A New Fracturing Fluid for HP/HT Applications
- Haiyan Zhao (Texas A&M University) | Hisham A. Nasr-El-Din (Texas A&M University) | Mohamed Al-Bagoury (Elkem Silicon Materials)
- Document ID
- Society of Petroleum Engineers
- SPE European Formation Damage Conference and Exhibition, 3-5 June, Budapest, Hungary
- Publication Date
- Document Type
- Conference Paper
- 2015. Society of Petroleum Engineers
- 2 Well completion, 5.4 Enhanced Recovery, 3 Production and Well Operations, 2.5.2 Fracturing Materials (Fluids, Proppant), 2.5 Hydraulic Fracturing, 1.6.9 Coring, Fishing, 1.6 Drilling Operations, 5 Reservoir Desciption & Dynamics, 5.4.10 Microbial Methods, 1.8 Formation Damage
- Formation Damage, Viscosifier, thermal stability, Hydraulic Fracturing, HP/HT
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- 298 since 2007
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Hydraulic fracturing is used extensively to develop oil and gas wells in both high and low-permeability formations. Biopolymer-based fluids, including guar or guar derivatives, constitute the majority of polymers in fracturing fluids. These polymers cause formation damage, which is a serious problem on production enhancement. Therefore, the search for an alternative to guar is meaningful to the oil industry. In this paper, a novel viscosifier (V1) was developed to prepare fracturing fluids.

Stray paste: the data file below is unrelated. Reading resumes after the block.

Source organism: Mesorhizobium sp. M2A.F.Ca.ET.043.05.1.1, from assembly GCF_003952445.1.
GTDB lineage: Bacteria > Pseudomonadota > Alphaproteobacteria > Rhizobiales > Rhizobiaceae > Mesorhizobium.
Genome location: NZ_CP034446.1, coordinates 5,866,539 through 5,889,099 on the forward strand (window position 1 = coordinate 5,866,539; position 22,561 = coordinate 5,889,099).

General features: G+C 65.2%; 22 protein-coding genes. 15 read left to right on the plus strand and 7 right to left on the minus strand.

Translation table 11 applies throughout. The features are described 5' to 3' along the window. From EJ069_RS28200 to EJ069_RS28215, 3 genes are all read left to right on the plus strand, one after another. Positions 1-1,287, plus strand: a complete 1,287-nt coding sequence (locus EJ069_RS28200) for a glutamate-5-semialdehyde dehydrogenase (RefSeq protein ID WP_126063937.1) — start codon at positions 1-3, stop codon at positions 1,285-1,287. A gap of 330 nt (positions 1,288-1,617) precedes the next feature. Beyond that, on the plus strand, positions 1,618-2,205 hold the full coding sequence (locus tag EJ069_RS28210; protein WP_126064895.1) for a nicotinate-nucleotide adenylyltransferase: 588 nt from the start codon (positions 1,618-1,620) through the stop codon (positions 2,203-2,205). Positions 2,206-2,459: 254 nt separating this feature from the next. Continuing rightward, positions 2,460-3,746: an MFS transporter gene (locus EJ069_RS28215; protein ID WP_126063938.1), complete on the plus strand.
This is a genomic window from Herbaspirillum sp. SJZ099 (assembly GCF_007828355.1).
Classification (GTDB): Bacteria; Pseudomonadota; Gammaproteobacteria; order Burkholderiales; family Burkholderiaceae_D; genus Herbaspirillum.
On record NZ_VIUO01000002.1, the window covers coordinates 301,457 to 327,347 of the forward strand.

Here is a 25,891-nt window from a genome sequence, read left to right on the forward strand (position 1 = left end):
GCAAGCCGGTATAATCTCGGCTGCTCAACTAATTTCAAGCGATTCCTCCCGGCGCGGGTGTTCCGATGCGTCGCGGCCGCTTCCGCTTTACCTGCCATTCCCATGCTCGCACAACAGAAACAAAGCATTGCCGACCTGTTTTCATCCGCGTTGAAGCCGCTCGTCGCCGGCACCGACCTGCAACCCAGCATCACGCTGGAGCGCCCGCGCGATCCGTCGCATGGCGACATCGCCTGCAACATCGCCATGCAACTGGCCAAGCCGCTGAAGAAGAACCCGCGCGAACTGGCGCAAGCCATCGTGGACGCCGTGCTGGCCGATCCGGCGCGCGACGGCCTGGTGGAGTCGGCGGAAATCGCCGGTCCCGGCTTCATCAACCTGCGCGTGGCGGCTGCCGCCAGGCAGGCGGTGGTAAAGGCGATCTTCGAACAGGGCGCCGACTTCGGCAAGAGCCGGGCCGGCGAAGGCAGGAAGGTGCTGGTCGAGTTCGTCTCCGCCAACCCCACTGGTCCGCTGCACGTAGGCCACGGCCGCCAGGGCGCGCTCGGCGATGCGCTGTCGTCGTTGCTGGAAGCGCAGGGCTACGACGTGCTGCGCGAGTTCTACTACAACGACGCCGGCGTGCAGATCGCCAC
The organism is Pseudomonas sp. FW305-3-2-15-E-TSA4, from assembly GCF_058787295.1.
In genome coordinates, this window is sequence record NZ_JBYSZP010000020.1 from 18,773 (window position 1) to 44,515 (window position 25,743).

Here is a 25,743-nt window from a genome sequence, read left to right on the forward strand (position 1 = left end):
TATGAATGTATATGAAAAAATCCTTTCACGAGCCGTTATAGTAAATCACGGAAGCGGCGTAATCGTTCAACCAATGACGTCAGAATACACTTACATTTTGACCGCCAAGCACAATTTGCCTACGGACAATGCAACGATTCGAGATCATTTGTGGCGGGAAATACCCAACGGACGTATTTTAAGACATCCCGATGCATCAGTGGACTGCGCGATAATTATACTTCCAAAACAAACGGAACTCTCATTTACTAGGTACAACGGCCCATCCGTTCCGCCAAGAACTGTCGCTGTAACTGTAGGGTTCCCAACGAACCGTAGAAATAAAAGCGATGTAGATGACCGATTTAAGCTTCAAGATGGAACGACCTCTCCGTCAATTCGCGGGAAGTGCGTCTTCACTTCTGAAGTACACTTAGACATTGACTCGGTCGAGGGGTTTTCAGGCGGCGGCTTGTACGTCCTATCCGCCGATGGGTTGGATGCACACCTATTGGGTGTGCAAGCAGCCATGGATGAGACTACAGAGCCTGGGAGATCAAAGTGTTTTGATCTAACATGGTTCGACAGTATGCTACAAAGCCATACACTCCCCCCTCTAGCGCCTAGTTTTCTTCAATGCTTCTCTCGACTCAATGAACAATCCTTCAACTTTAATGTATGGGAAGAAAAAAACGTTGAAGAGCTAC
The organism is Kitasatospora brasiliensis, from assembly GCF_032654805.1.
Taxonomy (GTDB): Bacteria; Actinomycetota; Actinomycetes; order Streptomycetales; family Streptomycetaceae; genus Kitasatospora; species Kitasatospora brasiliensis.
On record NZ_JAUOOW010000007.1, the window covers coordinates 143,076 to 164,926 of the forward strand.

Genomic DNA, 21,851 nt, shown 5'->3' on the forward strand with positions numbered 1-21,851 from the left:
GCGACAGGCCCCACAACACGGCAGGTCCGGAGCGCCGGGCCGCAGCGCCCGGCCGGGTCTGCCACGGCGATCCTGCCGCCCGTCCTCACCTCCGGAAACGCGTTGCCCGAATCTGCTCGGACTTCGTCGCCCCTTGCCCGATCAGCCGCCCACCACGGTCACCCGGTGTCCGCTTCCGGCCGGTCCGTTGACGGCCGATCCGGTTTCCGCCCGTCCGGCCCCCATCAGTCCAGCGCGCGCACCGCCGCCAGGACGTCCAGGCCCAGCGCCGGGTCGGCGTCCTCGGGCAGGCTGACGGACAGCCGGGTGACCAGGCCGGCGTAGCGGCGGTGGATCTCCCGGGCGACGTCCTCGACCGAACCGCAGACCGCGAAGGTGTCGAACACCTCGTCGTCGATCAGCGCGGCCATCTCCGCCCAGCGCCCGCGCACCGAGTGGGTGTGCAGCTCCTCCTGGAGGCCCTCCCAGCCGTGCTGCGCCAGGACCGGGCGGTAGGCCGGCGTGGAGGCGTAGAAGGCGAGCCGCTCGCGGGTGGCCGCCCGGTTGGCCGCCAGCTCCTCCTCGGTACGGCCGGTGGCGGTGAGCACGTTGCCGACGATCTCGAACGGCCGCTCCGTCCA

The rheological properties and proppant suspending ability of V1-based fluid have been studied with the effects of viscosifier concentration, temperature, and salts. Formation damage of the new type of hydraulic fracturing fluid in sandstone has been evaluated and compared to guar, hydroxypropyl guar (HPG), and viscoelastic surfactant (VES) fluids. The effects of temperature, viscosifier type, concentration, and formation permeability were investigated. The regained permeability of sandstone cores (expressed as a percentage of the initial permeability) was used to quantify the damage degree in coreflood tests.
The viscosity measurements have shown that V1-based fluids were stable up to 350°F with a high tolerance to KCl and CaCl2. Moreover, V1-based fluids had a good proppant suspending ability at 75 and 250°F, which out-performanced guar-based fluids. Coreflood tests were run using Berea and Bandera sandstone cores. As for V1 fluids, the regained permeabilities of the cores were 88% or higher of the initial permeabilities, suggesting that V1 caused a slight damage. However, guar and HPG fluids caused much more damage than V1 fluids under same conditions. The effects of temperature, viscosifier concentration, and formation type were different for guar-based fluids from V1 fluids. The external filter cake was formed when the V1 fluid was injected; however, no external filter cake was found for guar, HPG, or VES. The filter cake could be removed by injecting 5 wt% KCl brine in the opposite direction.
It was the first time to use this new cellulosic viscosifier in hydraulic fracturing fluids. The new type of fracturing fluid has better thermal stability and proppant suspending ability than guar-based fluids under the same conditions. Moreover, high regained permeability of sandstone cores can be maintained when treated by the new fracturing fluid.
|File Size||2 MB||Number of Pages||17|
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